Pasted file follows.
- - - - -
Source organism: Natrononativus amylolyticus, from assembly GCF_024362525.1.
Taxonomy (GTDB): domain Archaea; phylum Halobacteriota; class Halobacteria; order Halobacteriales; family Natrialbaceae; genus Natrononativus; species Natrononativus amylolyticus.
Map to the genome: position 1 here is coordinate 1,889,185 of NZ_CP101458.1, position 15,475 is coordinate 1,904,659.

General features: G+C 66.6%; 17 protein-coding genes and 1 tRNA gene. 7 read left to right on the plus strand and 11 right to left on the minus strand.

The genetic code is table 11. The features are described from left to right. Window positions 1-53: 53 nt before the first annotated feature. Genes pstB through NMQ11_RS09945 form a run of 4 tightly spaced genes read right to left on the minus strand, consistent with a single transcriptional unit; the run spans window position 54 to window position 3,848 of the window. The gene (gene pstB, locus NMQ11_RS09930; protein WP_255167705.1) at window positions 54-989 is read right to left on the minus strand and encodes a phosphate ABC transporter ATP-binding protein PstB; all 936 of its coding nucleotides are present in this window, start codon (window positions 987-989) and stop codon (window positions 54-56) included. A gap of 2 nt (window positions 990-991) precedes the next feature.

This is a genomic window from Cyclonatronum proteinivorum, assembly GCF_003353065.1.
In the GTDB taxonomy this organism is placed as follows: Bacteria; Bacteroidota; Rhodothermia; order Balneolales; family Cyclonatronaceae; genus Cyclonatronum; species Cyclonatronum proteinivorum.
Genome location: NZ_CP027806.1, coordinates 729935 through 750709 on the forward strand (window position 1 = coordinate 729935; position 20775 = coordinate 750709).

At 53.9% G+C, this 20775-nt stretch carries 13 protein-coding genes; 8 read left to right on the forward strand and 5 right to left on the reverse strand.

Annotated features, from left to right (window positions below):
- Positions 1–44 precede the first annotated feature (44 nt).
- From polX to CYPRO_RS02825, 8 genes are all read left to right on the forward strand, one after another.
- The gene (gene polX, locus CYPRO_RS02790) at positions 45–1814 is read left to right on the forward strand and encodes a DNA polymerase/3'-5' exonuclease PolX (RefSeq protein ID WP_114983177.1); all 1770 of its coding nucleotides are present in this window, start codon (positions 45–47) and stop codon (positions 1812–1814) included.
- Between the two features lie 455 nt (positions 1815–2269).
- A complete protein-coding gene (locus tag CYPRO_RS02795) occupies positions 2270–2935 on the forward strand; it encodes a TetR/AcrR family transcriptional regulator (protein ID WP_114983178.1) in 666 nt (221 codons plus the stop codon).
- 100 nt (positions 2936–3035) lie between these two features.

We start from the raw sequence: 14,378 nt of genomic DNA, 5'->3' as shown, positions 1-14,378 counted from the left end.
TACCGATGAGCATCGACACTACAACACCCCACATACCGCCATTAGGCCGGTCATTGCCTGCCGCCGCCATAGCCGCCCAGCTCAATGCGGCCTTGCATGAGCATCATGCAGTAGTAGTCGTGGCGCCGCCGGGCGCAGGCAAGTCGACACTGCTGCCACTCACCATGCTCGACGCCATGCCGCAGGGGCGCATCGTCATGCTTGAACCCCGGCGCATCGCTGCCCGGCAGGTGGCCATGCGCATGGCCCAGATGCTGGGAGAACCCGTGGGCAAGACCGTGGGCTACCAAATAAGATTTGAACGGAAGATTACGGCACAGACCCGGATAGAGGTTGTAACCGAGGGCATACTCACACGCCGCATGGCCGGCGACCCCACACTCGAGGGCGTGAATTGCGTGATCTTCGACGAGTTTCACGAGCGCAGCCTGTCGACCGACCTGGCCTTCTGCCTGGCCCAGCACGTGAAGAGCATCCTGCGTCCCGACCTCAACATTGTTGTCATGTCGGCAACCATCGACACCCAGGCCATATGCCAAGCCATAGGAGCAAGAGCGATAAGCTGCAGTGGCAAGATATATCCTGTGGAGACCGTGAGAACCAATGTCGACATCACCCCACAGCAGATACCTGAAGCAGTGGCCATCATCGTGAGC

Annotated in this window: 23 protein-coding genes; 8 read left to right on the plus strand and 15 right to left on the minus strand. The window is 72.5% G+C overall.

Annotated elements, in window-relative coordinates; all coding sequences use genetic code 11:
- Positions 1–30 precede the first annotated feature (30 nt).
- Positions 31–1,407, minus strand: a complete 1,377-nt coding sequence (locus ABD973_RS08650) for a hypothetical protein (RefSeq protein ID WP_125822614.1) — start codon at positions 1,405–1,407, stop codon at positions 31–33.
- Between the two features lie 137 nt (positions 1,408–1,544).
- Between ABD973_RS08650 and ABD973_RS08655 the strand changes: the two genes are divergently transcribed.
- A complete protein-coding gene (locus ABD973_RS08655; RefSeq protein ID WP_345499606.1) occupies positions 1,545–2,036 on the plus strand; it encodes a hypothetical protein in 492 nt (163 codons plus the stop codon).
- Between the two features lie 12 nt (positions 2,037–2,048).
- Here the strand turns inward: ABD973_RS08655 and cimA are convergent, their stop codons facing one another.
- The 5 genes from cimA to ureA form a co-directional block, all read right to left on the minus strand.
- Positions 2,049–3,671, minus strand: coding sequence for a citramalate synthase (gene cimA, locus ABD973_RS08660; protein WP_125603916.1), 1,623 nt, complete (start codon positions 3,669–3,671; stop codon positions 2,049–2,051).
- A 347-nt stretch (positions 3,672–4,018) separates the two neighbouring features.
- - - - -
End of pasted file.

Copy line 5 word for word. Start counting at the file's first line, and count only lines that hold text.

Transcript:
The genetic code is table 11. The features are described from left to right. Window positions 1-53: 53 nt before the first annotated feature. Genes pstB through NMQ11_RS09945 form a run of 4 tightly spaced genes read right to left on the minus strand, consistent with a single transcriptional unit; the run spans window position 54 to window position 3,848 of the window. The gene (gene pstB, locus NMQ11_RS09930; protein WP_255167705.1) at window positions 54-989 is read right to left on the minus strand and encodes a phosphate ABC transporter ATP-binding protein PstB; all 936 of its coding nucleotides are present in this window, start codon (window positions 987-989) and stop codon (window positions 54-56) included. A gap of 2 nt (window positions 990-991) precedes the next feature.